How one Hong Kong village has adapted a rural lifestyle for the 21st century
Karim Rushdy and Nicholas Gordon say the improbable revitalisation of a village in northeastern Hong Kong should serve as a role model to preserve our rural culture – by making village life economically viable
And yet the village is lively. Farmers are seeding the surrounding fields with rice. Villagers are hawking handicrafts and snacks. And, finally, there are bemused and interested people from the city, exploring Lai Chi Wo’s heritage and even, perhaps, helping to farm the fields. The village has even been featured in the most recent Lonely Planet guide for Hong Kong. Given its relative remoteness, Lai Chi Wo’s success is heartening.
But the village’s success is the exception, rather than the norm. Hong Kong’s villages are fading – and unless the city acts quickly, an integral part of our heritage could be lost forever. The villages were here long before Hong Kong exploded as an international port and financial centre, and are a link back to the region’s rural heritage.
Villages help Hong Kong in numerous ways, and so should be preserved. First, villages remind city-dwellers of the systems and structures that provide their food – and the privileges that come from living in urban areas where utilities and services are easy to come by.
Second, a viable agricultural sector will improve Hong Kong’s ability to feed itself. There is value to having even a small part of our shelves stocked with produce sold under a “Hong Kong” label, in case economic conditions change.
Third, Hong Kong is one of the most crowded and congested cities in the world, and our overall quality of life depends on our ability to get away to the countryside.
Hong Kong villages currently lack an economic model to keep them operating and playing a useful role. Without a functioning local economy, villagers will choose to live and/or work closer to the city. Many villagers are surrounded by protected country parks, and villagers have complained that land-use restrictions prevent their communities from being economically viable.
However, environmental and conservation officers in the government are probably worried that liberalising land rights on country park land surrounding enclaves is a slippery slope to destroying the country parks altogether. The consensus is that property development (both high-end and public housing), infrastructure, transport and sewage systems would all harm the parks.
The government also has legitimate concerns that villagers would abuse the privileges granted to them for financial gain: a not altogether unfounded fear, as shown by enclaves that have been sold to property developers to be turned into luxury developments like Parkview, located in Tai Tam.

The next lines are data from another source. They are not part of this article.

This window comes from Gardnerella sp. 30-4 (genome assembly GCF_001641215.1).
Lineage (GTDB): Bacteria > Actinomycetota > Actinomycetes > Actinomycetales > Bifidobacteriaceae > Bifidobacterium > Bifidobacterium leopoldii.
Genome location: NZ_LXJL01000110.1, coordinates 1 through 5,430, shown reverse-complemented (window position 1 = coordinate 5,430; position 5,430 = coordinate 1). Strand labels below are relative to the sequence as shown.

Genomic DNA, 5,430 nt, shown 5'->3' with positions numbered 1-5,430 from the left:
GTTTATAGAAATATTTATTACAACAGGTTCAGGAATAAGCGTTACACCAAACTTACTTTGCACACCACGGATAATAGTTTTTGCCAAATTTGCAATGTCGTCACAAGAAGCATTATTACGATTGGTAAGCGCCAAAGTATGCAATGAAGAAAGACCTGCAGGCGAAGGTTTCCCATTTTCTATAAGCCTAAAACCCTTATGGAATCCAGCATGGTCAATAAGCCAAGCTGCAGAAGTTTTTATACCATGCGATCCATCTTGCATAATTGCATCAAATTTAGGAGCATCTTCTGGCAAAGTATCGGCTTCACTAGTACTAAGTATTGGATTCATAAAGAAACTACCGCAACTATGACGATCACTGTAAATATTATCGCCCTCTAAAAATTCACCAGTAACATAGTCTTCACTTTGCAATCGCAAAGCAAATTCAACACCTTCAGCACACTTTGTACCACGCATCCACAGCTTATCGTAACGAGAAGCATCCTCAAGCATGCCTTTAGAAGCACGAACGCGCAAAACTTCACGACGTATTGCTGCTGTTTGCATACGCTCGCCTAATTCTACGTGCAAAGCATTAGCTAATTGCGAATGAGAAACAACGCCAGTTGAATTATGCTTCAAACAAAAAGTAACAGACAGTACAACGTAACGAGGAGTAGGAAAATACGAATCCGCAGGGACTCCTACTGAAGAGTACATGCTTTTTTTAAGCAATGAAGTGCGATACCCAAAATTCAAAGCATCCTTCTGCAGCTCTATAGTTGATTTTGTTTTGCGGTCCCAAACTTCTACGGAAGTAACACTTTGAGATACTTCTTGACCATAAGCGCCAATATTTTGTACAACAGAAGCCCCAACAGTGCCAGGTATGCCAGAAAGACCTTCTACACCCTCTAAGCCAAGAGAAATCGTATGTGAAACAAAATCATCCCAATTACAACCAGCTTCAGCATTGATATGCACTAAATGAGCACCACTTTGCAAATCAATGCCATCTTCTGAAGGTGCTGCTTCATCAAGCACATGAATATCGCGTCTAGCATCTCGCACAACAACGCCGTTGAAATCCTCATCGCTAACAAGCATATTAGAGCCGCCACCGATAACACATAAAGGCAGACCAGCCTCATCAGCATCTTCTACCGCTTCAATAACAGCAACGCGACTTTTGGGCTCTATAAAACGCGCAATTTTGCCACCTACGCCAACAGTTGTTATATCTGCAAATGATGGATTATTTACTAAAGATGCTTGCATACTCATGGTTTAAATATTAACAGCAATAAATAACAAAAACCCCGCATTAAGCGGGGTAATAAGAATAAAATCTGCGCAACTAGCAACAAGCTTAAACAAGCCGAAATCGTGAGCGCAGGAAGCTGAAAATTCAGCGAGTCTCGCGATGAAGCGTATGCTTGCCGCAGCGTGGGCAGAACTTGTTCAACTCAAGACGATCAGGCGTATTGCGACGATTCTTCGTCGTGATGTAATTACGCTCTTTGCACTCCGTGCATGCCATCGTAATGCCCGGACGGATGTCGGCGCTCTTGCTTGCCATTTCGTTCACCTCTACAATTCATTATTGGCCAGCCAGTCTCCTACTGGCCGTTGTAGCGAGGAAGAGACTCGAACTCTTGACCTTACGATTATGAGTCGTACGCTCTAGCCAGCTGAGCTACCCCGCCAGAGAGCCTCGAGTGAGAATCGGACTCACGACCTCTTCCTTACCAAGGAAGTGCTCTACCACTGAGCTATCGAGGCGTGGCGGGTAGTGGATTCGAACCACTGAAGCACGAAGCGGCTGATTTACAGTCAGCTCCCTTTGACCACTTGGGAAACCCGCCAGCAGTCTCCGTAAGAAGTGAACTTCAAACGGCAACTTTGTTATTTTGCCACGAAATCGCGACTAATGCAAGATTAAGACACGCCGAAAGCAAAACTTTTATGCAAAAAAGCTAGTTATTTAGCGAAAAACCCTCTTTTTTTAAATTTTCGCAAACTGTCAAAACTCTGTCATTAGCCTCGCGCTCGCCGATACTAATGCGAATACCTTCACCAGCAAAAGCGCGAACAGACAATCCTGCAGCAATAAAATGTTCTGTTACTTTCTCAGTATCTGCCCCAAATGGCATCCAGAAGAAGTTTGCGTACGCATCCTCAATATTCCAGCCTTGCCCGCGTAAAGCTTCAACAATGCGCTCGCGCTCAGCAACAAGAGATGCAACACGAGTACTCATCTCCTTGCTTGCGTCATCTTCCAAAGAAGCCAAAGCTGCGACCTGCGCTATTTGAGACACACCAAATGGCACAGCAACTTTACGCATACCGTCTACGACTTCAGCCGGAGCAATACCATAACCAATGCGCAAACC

What complicates matters further is the fact that there is no central authority in charge of village revitalisation, with responsibility split between the Environment Bureau, the Agriculture, Fisheries and Conservation Department, the Land Registry, and other government bureaus.
Villages in country park enclaves are different from villages that sit on the edge of the city. Villages in the green belt, like those in Fanling North, are threatened by urban expansion and the need for more housing; in contrast, villages within country parks are threatened by desertion and decay. However, these threats are founded upon the same scepticism that villages can survive in Hong Kong and be part of its future.
As long as key stakeholders do not believe villages can succeed (and succeed sustainably), environmentalists will not allow more activity in country parks, and housing planners will not choose alternate spots for housing development.
So, we have an impasse which ultimately benefits no one. The government will probably not allow development in country parks without some proof that, first, villages can actually survive in the long term, and, second, they can become economically viable without damaging the environment. However, villagers cannot provide this proof when they are surrounded by land they can never work on. Some villages have been given over to nature; others have been sold to property developers to build luxury apartments nestled in undeveloped, protected land. In either case, the chance for a sustainable revitalised village that can work with, rather than against, conservation goals is lost.
Luckily, Hong Kong does have a model for revitalising villages: Lai Chi Wo. Ecotourism and sustainable agriculture have invested the village proper with new life. The village has achieved something few would have thought possible: urban residents leaving the city and moving to the countryside.
Lai Chi Wo enclave sets pace for revival of Hong Kong villages – but need to ease regulations is apparent
The Lai Chi Wo initiative involved collaboration among numerous stakeholders, most importantly the villagers themselves, but they did not work alone: both the University of Hong Kong’s Policy for Sustainability Lab (formerly known as the Kadoorie Institute) and the Hong Kong Countryside Foundation are working together to help the village develop a sustainable economic model, supported with financial backing from the Hongkong Bank Foundation. The question now is how to improve the existing model, replicate Lai Chi Wo’s success with other villages in Hong Kong and explore what policies can help to revive the culture and economies of these rural enclaves.
Villages can and must continue to be a vital part of Hong Kong, but in a way that preserves their rural heritage and potential for sustainable economic models. Hong Kong’s countryside will mean much more to its inhabitants and visitors if it can support a real and sustainable rural livelihood.
Karim Rushdy is head of programmes, and Nicholas Gordon is a researcher, at the Hong Kong-based think tank, Global Institute For Tomorrow